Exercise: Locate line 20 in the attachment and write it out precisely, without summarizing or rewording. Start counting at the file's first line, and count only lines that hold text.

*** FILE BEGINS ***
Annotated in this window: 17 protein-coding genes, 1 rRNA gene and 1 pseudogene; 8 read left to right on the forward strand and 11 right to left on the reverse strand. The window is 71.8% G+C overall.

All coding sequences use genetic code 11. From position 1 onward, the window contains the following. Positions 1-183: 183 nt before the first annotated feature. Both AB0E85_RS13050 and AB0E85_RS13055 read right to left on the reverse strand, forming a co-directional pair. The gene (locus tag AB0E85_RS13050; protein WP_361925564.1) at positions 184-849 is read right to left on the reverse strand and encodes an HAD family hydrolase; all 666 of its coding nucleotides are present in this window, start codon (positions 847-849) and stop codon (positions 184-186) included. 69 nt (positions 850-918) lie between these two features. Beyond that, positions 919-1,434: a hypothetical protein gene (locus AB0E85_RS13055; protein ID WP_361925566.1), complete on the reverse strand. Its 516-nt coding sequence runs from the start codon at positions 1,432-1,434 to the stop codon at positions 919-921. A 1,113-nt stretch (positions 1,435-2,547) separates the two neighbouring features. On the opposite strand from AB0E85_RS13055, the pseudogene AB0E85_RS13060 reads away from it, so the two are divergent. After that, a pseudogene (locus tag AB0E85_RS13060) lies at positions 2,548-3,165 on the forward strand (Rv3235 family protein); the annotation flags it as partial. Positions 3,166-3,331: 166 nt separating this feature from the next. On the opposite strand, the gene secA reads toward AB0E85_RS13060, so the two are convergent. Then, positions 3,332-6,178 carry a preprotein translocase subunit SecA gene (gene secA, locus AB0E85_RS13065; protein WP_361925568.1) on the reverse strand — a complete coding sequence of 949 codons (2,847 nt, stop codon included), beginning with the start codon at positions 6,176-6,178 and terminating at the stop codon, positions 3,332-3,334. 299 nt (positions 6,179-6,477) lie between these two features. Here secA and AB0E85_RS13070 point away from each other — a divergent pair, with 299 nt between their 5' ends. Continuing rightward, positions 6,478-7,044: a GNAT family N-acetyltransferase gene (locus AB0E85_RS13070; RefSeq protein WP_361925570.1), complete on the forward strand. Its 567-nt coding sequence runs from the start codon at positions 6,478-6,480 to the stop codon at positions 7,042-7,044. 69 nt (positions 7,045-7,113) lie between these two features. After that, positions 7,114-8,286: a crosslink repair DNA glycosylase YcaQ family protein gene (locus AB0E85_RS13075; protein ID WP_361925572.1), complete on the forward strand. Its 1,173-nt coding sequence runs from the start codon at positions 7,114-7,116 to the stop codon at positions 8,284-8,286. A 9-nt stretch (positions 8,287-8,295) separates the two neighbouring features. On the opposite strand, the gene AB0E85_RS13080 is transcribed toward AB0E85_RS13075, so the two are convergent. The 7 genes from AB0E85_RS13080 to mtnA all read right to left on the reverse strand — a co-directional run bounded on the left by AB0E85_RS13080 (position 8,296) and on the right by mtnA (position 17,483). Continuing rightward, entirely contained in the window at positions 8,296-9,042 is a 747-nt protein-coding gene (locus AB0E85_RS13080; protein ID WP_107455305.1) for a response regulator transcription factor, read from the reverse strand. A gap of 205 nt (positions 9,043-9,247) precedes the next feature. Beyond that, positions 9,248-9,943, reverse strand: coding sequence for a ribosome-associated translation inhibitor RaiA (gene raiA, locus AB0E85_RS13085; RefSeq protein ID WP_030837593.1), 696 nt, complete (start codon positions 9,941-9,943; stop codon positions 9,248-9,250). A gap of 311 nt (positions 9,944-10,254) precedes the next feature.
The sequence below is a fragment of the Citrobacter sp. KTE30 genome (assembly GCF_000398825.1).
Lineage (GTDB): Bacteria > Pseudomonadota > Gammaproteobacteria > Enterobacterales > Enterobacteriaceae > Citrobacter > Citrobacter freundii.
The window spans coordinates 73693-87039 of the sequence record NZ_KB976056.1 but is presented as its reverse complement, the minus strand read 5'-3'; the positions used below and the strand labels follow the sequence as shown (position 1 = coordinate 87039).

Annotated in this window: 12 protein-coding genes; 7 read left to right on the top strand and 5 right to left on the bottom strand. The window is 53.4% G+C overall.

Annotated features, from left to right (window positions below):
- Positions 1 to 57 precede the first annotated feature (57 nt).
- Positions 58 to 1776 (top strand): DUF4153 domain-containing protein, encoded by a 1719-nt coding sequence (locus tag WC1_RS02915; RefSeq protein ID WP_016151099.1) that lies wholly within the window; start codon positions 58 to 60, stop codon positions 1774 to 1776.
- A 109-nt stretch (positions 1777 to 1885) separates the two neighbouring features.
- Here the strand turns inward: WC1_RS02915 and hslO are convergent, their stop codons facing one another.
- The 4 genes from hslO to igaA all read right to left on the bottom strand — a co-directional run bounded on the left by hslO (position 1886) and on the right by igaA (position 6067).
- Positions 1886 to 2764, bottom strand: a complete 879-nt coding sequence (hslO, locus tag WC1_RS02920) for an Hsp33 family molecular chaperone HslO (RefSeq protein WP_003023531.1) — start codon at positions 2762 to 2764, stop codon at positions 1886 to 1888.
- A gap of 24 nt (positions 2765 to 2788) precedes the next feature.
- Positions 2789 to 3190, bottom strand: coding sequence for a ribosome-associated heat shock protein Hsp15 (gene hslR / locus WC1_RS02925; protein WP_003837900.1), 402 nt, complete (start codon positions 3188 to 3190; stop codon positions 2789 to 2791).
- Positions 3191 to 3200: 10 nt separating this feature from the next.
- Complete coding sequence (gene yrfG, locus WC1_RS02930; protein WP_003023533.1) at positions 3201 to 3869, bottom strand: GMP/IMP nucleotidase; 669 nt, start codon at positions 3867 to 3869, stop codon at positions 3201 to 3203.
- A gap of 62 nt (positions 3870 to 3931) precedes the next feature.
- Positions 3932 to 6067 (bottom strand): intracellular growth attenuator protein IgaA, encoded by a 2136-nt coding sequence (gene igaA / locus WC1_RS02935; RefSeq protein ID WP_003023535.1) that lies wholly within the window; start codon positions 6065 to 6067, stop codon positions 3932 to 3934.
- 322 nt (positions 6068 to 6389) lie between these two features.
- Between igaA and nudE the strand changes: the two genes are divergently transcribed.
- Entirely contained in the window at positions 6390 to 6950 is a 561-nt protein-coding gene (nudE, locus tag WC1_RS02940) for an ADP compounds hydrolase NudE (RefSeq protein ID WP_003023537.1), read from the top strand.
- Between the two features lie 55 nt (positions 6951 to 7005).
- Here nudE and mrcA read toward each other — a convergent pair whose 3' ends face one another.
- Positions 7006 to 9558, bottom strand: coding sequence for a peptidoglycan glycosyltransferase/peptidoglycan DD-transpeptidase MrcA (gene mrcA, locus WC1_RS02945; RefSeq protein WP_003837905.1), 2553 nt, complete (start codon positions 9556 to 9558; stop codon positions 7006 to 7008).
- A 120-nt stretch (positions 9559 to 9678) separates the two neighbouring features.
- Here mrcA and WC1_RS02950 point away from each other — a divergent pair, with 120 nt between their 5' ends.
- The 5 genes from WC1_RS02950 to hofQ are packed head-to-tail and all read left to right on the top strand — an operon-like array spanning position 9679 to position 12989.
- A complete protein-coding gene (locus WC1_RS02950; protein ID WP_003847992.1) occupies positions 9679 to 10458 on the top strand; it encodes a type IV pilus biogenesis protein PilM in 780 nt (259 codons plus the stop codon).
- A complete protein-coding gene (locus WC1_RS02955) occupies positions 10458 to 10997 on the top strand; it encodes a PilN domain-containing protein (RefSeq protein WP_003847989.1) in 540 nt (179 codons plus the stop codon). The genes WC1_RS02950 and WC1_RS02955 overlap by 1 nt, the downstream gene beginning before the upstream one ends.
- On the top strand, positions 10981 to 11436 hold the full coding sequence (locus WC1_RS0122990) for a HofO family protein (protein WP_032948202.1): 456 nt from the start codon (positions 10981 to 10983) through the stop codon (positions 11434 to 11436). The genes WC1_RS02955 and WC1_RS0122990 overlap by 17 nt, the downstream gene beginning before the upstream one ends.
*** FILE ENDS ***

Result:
- 322 nt (positions 6068 to 6389) lie between these two features.